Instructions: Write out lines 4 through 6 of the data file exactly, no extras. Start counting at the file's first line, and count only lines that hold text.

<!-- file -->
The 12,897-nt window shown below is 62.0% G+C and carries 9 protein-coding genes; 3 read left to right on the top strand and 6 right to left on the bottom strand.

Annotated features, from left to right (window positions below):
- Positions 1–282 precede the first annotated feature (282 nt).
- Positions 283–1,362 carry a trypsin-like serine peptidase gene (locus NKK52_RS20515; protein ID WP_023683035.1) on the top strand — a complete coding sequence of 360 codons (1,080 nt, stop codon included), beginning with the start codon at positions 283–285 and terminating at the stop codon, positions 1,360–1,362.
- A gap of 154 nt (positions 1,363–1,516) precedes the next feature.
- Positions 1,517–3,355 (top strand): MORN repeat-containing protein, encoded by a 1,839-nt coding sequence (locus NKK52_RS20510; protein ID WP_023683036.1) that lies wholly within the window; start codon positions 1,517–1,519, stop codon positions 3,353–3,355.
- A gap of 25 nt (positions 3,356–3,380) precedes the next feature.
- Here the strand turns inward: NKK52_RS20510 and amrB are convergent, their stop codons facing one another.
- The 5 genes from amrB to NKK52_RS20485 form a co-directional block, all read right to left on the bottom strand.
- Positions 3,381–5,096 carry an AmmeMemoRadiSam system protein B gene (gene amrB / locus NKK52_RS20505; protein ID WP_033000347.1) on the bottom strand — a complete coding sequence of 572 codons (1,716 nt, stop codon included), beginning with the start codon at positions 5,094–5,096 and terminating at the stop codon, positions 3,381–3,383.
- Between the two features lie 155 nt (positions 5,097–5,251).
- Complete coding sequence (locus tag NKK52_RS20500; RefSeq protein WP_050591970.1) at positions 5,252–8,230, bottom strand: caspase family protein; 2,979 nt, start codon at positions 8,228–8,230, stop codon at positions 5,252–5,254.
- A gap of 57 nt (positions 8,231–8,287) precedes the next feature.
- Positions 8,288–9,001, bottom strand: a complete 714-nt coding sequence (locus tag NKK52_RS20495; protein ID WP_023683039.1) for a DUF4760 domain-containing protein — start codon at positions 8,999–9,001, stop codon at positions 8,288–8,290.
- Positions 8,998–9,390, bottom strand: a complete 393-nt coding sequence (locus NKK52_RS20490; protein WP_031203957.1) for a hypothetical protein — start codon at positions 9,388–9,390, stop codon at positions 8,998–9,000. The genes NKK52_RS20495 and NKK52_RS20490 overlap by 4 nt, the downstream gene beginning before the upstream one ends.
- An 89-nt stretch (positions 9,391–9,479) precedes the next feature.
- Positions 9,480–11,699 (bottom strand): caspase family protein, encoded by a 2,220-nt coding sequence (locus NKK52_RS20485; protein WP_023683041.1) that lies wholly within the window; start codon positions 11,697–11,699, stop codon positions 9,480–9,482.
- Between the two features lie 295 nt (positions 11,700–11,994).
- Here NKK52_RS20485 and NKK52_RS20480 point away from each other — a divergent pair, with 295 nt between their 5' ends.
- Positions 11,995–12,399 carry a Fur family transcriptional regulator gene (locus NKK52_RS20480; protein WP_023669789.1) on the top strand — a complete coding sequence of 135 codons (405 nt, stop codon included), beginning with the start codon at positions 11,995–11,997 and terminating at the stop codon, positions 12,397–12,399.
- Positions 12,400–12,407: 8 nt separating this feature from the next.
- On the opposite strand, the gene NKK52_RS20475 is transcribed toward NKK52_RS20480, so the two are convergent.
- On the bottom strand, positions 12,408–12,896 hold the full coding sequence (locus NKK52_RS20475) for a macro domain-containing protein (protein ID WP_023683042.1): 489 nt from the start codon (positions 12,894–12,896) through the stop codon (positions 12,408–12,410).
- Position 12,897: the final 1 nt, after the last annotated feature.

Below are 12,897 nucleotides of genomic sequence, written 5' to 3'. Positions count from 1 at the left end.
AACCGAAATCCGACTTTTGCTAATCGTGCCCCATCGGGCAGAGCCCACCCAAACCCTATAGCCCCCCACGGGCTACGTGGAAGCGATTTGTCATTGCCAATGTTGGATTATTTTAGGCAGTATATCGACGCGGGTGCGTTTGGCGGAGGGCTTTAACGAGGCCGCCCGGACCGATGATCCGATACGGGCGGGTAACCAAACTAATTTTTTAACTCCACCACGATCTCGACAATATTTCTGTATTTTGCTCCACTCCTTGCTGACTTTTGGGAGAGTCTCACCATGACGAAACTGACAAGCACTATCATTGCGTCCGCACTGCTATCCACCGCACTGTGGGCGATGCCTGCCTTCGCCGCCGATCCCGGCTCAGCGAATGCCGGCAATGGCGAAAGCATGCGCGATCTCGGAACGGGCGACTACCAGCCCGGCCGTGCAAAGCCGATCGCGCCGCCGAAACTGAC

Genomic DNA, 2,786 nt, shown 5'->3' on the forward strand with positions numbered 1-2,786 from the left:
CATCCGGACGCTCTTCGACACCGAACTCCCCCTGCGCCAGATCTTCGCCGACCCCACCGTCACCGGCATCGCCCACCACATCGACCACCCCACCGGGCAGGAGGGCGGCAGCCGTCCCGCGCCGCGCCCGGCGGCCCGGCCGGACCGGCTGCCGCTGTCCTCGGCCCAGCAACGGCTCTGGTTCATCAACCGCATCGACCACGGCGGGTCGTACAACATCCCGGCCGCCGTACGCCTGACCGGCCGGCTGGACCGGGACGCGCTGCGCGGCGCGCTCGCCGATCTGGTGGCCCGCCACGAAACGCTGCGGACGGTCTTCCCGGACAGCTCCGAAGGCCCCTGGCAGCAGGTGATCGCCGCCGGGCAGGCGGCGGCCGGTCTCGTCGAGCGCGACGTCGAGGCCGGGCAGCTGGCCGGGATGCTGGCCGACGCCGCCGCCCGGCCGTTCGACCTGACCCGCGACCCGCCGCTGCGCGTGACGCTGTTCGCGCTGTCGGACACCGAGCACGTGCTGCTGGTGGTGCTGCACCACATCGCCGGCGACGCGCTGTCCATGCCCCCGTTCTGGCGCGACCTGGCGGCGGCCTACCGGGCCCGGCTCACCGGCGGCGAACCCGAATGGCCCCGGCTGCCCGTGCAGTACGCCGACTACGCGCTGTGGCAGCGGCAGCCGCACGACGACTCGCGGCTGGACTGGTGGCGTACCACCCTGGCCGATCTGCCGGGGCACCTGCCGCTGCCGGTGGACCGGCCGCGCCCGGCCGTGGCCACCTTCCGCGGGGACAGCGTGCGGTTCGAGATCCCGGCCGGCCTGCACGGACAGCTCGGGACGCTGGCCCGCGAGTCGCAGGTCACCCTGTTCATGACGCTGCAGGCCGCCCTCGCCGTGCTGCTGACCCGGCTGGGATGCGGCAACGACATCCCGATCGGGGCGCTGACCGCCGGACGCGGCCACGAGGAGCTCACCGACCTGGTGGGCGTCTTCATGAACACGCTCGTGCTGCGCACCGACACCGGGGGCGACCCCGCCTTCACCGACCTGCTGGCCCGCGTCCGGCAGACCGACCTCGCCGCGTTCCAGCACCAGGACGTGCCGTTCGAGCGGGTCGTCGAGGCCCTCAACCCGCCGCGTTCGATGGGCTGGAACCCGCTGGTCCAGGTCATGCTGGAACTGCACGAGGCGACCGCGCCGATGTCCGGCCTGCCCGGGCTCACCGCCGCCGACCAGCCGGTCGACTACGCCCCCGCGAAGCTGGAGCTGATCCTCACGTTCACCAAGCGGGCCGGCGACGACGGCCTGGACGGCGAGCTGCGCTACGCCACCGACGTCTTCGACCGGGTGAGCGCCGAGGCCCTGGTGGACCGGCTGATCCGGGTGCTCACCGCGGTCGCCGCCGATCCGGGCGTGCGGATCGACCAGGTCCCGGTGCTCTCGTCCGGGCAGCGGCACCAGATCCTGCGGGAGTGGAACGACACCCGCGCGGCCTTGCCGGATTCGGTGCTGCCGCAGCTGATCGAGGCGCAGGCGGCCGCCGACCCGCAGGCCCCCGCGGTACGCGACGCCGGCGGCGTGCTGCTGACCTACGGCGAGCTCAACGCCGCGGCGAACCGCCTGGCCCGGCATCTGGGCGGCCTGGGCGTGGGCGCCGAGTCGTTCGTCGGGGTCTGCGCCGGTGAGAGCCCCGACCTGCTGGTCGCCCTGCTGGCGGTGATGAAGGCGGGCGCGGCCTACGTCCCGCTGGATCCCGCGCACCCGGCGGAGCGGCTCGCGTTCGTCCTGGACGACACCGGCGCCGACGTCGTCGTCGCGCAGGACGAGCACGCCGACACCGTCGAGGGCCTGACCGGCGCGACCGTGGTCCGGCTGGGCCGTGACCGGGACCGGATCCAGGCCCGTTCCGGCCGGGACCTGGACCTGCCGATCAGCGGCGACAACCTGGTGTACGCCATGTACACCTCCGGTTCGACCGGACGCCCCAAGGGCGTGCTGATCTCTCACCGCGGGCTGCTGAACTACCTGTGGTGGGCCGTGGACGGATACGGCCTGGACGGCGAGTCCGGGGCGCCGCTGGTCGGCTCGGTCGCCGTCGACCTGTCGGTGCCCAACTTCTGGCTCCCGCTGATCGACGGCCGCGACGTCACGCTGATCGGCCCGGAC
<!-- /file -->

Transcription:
- Positions 283–1,362 carry a trypsin-like serine peptidase gene (locus NKK52_RS20515; protein ID WP_023683035.1) on the top strand — a complete coding sequence of 360 codons (1,080 nt, stop codon included), beginning with the start codon at positions 283–285 and terminating at the stop codon, positions 1,360–1,362.
- A gap of 154 nt (positions 1,363–1,516) precedes the next feature.
- Positions 1,517–3,355 (top strand): MORN repeat-containing protein, encoded by a 1,839-nt coding sequence (locus NKK52_RS20510; protein ID WP_023683036.1) that lies wholly within the window; start codon positions 1,517–1,519, stop codon positions 3,353–3,355.